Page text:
A team of researchers from the University of Helsinki has found a new molecule that shows promise for Parkinson’s disease treatment. The research was conducted in mice models and findings suggest that they may be able to tap into neurochemical mechanisms that can help treat Parkinson’s disease.
The study focuses on a molecule called BT13. This molecule is able to boost levels of dopamine in the brains of mice as well as protect the brain cells tasked with dopamine production and prevent them from stopping this task. In order to influence the production of this neurotransmitter, the molecule was able to bypass the blood-brain barrier.
“One of the biggest challenges for Parkinson’s research is how to get drugs past the blood-brain barrier, so the exciting discovery of BT13 has opened up a new avenue for research to explore, and the molecule holds great promise as a way to slow or stop Parkinson’s,” said Professor David Dexter, deputy director of research at Parkinson’s UK, a United Kingdom-based research and support charity.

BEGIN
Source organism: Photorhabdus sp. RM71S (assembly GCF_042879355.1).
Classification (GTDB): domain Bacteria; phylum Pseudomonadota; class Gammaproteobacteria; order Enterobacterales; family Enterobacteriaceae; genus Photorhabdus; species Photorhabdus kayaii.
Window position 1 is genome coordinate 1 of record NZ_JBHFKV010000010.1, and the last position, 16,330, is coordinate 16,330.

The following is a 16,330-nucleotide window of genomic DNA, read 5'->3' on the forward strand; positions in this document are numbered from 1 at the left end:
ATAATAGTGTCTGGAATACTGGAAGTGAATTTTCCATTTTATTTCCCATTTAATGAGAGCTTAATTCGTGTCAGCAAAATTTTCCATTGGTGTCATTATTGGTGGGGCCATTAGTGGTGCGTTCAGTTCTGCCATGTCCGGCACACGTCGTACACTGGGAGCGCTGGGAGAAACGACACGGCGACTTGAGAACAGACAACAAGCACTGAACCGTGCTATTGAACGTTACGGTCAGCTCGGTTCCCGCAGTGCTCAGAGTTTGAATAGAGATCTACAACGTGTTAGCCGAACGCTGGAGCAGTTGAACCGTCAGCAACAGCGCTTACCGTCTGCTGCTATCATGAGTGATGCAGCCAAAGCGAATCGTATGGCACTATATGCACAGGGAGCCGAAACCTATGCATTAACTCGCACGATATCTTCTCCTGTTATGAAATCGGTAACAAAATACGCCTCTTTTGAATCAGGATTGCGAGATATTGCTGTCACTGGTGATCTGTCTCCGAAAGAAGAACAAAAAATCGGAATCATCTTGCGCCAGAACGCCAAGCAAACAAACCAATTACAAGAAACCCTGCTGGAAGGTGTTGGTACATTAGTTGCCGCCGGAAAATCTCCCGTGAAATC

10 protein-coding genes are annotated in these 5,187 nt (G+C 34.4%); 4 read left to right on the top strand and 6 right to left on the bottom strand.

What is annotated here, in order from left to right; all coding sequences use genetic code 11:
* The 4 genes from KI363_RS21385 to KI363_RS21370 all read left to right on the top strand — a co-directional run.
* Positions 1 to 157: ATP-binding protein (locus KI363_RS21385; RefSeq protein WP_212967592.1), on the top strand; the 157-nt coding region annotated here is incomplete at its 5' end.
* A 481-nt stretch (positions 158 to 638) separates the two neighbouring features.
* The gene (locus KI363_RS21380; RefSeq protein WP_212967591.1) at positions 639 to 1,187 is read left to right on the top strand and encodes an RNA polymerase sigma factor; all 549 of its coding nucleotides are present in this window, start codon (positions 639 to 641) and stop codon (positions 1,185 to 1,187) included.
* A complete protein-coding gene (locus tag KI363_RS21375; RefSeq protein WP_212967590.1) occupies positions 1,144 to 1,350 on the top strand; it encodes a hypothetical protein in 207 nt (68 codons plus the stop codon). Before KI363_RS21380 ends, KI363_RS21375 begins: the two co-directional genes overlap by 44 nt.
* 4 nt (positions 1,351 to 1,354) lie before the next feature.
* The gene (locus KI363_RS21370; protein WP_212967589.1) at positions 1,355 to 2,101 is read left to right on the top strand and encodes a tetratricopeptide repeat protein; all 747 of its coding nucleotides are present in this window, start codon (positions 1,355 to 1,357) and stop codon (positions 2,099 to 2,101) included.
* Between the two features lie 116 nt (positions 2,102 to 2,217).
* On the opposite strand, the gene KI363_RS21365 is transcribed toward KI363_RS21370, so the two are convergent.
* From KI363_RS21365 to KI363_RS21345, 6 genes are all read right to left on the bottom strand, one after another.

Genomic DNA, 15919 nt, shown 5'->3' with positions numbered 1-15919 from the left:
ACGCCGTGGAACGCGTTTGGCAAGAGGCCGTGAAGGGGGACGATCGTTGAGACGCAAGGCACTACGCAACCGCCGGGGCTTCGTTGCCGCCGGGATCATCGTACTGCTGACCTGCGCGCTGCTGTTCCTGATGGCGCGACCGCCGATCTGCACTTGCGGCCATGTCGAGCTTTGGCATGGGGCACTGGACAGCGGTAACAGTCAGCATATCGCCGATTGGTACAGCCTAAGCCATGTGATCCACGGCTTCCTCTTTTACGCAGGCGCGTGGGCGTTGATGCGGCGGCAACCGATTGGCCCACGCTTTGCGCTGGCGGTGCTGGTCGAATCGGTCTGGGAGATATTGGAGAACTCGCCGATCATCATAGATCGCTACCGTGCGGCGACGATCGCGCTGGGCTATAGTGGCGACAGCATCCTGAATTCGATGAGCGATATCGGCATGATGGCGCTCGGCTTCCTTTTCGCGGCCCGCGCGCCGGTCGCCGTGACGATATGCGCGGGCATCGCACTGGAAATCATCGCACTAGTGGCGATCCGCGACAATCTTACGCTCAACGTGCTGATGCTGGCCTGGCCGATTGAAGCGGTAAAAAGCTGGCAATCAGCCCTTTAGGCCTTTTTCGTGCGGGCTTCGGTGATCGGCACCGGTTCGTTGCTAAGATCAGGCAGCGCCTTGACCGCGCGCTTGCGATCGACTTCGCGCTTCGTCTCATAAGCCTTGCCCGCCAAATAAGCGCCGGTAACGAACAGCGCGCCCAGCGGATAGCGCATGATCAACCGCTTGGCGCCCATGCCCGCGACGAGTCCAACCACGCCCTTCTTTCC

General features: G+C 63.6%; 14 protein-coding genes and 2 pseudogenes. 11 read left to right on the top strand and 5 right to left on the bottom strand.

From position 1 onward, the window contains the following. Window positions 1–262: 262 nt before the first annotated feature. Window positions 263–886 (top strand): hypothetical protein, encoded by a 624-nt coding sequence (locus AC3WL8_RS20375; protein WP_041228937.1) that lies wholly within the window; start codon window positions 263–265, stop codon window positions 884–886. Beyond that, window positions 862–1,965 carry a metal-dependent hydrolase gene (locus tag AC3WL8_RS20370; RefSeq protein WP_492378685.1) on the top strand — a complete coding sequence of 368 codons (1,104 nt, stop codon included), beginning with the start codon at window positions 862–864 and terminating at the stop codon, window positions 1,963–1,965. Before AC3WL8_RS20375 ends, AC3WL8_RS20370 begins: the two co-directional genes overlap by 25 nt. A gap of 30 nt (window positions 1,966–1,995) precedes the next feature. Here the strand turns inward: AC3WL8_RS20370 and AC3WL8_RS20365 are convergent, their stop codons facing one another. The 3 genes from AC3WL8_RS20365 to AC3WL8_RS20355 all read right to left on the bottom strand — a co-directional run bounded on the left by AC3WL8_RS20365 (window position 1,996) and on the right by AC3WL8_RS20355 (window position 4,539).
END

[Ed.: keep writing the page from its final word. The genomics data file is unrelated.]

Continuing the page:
Research in the past showed that people that are diagnosed with Parkinson’s disease have severe loss of cells that produce dopamine. In other words, Parkinson’s disease is caused due to the loss of dopamine-secreting neurons that lead to motor impairment. This is the reason that research has revolved around this line of study.
According to Parkinson’s News Today, an estimated 10 million people worldwide have Parkinson’s disease. It is the second most common age-related neurodegenerative disorder after Alzheimer’s disease.
Previous studies have focused on a molecule called the glial cell line-derived neurotrophic factor (GDNF) that presumably is able to heal the damaged dopamine-producing cells that will ultimately restore their function. Although this molecule promises results, the mode of delivery is through a complicated surgical procedure that delivers the molecule to the brain.
According to NCBI, the GDNF therapy has not passed clinical trials because it was not seen as a sufficiently effective treatment for Parkinson’s disease.
BT13 overcomes the hurdle of passing through the blood-brain barrier, however, more research needs to be done to see if this is a transformative treatment. Dr. Yulia Sidorova, a co-lead researcher on the study said, “we are constantly working on improving the effectiveness of BT13. We are now testing a series of similar BT13 compounds, which were predicted by a computer program to have even better characteristics.”
“Our ultimate goal is to progress these compounds to clinical trials in a few coming years,” Dr. Sidorova said.